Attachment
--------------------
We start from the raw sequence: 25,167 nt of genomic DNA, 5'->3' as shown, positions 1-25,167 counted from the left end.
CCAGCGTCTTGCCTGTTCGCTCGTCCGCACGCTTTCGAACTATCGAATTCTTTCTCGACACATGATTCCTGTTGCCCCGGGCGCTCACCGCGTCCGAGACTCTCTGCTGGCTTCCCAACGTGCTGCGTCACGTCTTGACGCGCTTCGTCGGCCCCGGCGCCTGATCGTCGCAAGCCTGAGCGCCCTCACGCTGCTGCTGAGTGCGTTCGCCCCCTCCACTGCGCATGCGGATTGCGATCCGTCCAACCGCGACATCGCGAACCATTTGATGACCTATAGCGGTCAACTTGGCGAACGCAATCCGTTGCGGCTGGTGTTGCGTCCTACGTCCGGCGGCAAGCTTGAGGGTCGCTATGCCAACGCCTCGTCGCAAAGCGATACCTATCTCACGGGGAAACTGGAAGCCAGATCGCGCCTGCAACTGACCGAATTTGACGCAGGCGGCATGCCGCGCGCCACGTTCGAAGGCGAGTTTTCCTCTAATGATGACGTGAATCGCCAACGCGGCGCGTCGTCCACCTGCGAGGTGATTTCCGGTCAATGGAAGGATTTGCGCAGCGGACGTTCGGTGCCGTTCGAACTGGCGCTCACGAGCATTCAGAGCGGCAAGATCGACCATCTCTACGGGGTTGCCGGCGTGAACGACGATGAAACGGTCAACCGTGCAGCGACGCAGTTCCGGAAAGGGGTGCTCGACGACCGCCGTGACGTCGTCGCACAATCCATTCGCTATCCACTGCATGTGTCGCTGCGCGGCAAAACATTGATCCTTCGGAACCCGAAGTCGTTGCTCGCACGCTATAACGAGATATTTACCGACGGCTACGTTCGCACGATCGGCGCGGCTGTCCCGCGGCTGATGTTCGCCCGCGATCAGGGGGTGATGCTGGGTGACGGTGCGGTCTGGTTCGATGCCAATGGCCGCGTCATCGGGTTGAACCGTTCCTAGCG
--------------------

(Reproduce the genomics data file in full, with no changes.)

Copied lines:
We start from the raw sequence: 25,167 nt of genomic DNA, 5'->3' as shown, positions 1-25,167 counted from the left end.
CCAGCGTCTTGCCTGTTCGCTCGTCCGCACGCTTTCGAACTATCGAATTCTTTCTCGACACATGATTCCTGTTGCCCCGGGCGCTCACCGCGTCCGAGACTCTCTGCTGGCTTCCCAACGTGCTGCGTCACGTCTTGACGCGCTTCGTCGGCCCCGGCGCCTGATCGTCGCAAGCCTGAGCGCCCTCACGCTGCTGCTGAGTGCGTTCGCCCCCTCCACTGCGCATGCGGATTGCGATCCGTCCAACCGCGACATCGCGAACCATTTGATGACCTATAGCGGTCAACTTGGCGAACGCAATCCGTTGCGGCTGGTGTTGCGTCCTACGTCCGGCGGCAAGCTTGAGGGTCGCTATGCCAACGCCTCGTCGCAAAGCGATACCTATCTCACGGGGAAACTGGAAGCCAGATCGCGCCTGCAACTGACCGAATTTGACGCAGGCGGCATGCCGCGCGCCACGTTCGAAGGCGAGTTTTCCTCTAATGATGACGTGAATCGCCAACGCGGCGCGTCGTCCACCTGCGAGGTGATTTCCGGTCAATGGAAGGATTTGCGCAGCGGACGTTCGGTGCCGTTCGAACTGGCGCTCACGAGCATTCAGAGCGGCAAGATCGACCATCTCTACGGGGTTGCCGGCGTGAACGACGATGAAACGGTCAACCGTGCAGCGACGCAGTTCCGGAAAGGGGTGCTCGACGACCGCCGTGACGTCGTCGCACAATCCATTCGCTATCCACTGCATGTGTCGCTGCGCGGCAAAACATTGATCCTTCGGAACCCGAAGTCGTTGCTCGCACGCTATAACGAGATATTTACCGACGGCTACGTTCGCACGATCGGCGCGGCTGTCCCGCGGCTGATGTTCGCCCGCGATCAGGGGGTGATGCTGGGTGACGGTGCGGTCTGGTTCGATGCCAATGGCCGCGTCATCGGGTTGAACCGTTCCTAGCG